A new facility is under construction in the mainland portion of Surf City, behind the Surf City Community Center. “It’s down Tortuga Drive, ‘tortuga’ of course being Spanish for turtle,” she said. “We have 12,400-some square feet. That will house an indoor gift shop and it also will house a surgical wing where we will be able to give more complete veterinary care as well as physical therapy and other neat things which we have not been able to do.”
The expansion plans also include the addition of a classroom. I’m a former teacher,” Beasley said, “and the educational impact is very important to me. We have six to eight college interns that are here for the summer for 12 weeks and we have high school kids that stay for two weeks and get the training and work directly with the turtles.” It’s one sneaky way to recruit more hands to pitch in and help, but it is way bigger than that. “The only way we are ever going to solve the problem is through education and understanding. There is a broader picture here and we do teach conservation. The turtles have been around for hundreds of thousands of years and they are trying to tell us something.”
In the Beginning
The first rehab turtle in 1995 was cared for in a volunteer’s backyard, and it had to be taken to Florida for the winter. Beasley persuaded the Town of Topsail Beach to let her put a prefab structure on a sound-side municipal lot, something with heat and insulation, which gave her a scant 850 square feet in which to work. Several years prior to that, her daughter Karen was conducting a beach program called Turtle Talks that continue to this day, each Wednesday at 3:45 p.m. during the summer months. Karen was 29 years old when she died of leukemia. “Her insurance money is what we had to start the hospital,” Beasley said.
Today, anywhere from 35 to 50 volunteers care for an ever-increasing number of hospitalized turtles, while something like 100 volunteers patrol the beach for signs of turtle tracks leading to nests. When a nest is found, it is roped off and closely monitored, even a round-the-clock guard when hatching time is at hand. North Carolina State’s College of Veterinary Medicine is the turtles’ primary medical provider, and a volunteer has to drive a newly-admitted patient to Raleigh and back the same day. “They don’t have any facilities. They don’t have a bed for a sea turtle. We have a very close relationship and that is the largest item in our budget.”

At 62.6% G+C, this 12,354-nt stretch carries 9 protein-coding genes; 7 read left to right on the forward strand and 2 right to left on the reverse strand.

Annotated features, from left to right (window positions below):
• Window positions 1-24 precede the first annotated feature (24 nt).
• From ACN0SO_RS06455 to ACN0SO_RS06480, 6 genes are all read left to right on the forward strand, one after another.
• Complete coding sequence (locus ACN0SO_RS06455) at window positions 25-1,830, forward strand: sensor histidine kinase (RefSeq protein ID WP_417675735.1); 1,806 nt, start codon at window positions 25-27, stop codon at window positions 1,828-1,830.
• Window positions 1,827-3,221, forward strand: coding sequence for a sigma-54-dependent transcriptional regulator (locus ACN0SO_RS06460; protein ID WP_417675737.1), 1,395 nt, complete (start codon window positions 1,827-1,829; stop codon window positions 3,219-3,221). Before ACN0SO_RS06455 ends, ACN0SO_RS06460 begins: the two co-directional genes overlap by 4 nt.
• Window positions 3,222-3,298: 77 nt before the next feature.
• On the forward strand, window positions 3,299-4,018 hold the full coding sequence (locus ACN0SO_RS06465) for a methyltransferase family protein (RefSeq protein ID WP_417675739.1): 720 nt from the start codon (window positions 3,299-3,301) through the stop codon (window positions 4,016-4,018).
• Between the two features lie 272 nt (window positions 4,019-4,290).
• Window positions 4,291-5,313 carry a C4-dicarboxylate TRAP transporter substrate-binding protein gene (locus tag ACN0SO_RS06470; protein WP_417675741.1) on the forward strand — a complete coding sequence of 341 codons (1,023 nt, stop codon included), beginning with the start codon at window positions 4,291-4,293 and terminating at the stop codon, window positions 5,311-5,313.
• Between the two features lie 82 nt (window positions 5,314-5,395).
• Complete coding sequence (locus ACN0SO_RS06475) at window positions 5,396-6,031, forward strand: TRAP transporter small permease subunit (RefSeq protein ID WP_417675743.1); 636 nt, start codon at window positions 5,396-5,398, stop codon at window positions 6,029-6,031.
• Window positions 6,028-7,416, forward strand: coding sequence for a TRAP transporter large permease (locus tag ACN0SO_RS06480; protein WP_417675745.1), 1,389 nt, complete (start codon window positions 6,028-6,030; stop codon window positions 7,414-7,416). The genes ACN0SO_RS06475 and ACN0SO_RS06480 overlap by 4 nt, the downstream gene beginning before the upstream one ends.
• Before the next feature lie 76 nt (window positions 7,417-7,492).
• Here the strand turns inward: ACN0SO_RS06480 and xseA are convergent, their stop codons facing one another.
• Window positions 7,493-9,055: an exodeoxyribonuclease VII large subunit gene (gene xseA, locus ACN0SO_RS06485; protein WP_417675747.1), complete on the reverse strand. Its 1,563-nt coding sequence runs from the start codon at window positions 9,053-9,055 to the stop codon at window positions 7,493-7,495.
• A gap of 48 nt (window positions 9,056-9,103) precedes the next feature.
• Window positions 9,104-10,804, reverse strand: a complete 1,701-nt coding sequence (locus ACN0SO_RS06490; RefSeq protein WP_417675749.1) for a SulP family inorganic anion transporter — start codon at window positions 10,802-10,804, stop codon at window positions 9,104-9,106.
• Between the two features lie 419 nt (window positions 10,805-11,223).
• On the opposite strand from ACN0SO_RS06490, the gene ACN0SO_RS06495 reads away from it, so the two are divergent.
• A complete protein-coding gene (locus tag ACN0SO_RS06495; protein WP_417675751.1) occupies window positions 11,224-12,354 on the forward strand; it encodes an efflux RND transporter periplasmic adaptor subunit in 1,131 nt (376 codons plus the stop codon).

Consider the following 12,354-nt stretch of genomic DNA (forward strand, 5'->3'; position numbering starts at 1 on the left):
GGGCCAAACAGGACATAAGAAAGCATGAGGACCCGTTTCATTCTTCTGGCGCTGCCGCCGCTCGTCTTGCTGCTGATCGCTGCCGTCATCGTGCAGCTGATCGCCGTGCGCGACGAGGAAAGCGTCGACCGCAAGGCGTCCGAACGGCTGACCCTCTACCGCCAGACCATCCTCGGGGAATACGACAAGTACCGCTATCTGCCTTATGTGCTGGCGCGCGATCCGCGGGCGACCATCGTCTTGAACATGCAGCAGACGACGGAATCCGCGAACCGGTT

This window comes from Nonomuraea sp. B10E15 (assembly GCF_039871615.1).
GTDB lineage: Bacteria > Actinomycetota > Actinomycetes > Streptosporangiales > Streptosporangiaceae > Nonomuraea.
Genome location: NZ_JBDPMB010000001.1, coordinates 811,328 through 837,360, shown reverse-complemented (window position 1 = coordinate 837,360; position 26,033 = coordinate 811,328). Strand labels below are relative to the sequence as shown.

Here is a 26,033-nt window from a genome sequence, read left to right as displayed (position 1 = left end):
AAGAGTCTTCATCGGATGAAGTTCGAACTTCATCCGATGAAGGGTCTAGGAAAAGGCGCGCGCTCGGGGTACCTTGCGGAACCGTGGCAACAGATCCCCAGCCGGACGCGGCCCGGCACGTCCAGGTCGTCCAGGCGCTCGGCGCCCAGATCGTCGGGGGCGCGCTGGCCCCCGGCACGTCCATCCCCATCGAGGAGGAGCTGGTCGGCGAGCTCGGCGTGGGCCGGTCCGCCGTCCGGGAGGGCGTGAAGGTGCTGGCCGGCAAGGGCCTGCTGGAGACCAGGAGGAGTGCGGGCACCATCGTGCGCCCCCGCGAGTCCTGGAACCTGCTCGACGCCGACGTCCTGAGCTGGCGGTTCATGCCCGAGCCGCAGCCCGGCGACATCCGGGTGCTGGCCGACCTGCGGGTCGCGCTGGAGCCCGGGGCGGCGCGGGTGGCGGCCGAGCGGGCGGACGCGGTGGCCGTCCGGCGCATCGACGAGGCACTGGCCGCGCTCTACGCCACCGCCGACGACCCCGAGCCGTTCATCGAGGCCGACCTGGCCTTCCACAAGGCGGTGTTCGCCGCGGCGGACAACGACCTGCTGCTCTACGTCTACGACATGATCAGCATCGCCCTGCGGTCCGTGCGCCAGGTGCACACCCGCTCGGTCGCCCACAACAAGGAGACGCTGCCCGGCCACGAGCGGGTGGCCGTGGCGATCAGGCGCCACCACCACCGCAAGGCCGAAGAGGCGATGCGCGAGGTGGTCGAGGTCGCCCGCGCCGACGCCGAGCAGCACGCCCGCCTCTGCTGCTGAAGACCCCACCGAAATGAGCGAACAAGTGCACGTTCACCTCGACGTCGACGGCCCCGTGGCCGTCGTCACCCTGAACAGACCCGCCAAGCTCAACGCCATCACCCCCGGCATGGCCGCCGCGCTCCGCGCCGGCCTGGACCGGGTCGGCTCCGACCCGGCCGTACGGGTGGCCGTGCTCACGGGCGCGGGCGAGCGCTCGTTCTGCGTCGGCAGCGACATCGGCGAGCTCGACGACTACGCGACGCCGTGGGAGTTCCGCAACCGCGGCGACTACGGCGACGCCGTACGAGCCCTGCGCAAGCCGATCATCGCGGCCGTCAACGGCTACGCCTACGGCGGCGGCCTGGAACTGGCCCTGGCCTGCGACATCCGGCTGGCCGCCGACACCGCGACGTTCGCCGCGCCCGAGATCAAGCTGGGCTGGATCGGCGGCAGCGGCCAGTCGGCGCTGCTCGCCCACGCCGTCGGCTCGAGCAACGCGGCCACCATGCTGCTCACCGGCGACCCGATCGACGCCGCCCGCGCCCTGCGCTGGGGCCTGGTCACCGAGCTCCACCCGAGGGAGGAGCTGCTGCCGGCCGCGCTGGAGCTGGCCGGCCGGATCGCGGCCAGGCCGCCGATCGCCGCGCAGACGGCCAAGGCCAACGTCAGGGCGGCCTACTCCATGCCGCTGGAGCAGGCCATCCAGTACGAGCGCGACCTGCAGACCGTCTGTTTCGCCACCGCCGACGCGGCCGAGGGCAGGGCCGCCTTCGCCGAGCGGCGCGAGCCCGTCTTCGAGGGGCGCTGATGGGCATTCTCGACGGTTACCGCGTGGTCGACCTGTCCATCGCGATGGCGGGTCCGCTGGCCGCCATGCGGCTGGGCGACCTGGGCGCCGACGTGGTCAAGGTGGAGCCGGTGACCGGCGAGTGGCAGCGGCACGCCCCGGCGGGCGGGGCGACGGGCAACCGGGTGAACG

Another single-minded effort of the turtle volunteers has been to fill the vacation rental houses and condos with printed materials containing sufficient information to keep the beach visitors from unwittingly harming the turtles. Signs posted on kitchen counters and refrigerators advise to turn off outside lights and refrain from using flashlights on the beach. “We even go to the extreme of having street lights turned off near where they nest,” she said. “The electric company does that for us because turtles are disoriented by the light. They go to the nearest light – that is their instinct – and if we weren’t here it would be the horizon.
Beasley added, “Don’t try to stop them or get in their way. It’s illegal. It’s a violation of federal law.” All sea turtle species are either endangered or threatened, and are listed in the Endangered Species Act. Most sea turtle species live about 100 years, and there are seven species worldwide. Five of the seven migrate along the East Coast and three show up at the hospital regularly. The loggerhead is the most common seen in North Carolina, followed by green sea turtles and then Kemp’s Ridley.
In the new facility, hospital visitation hours will be extended, Turtle Talks will be held in the adjacent wetlands, and admission will likely be charged.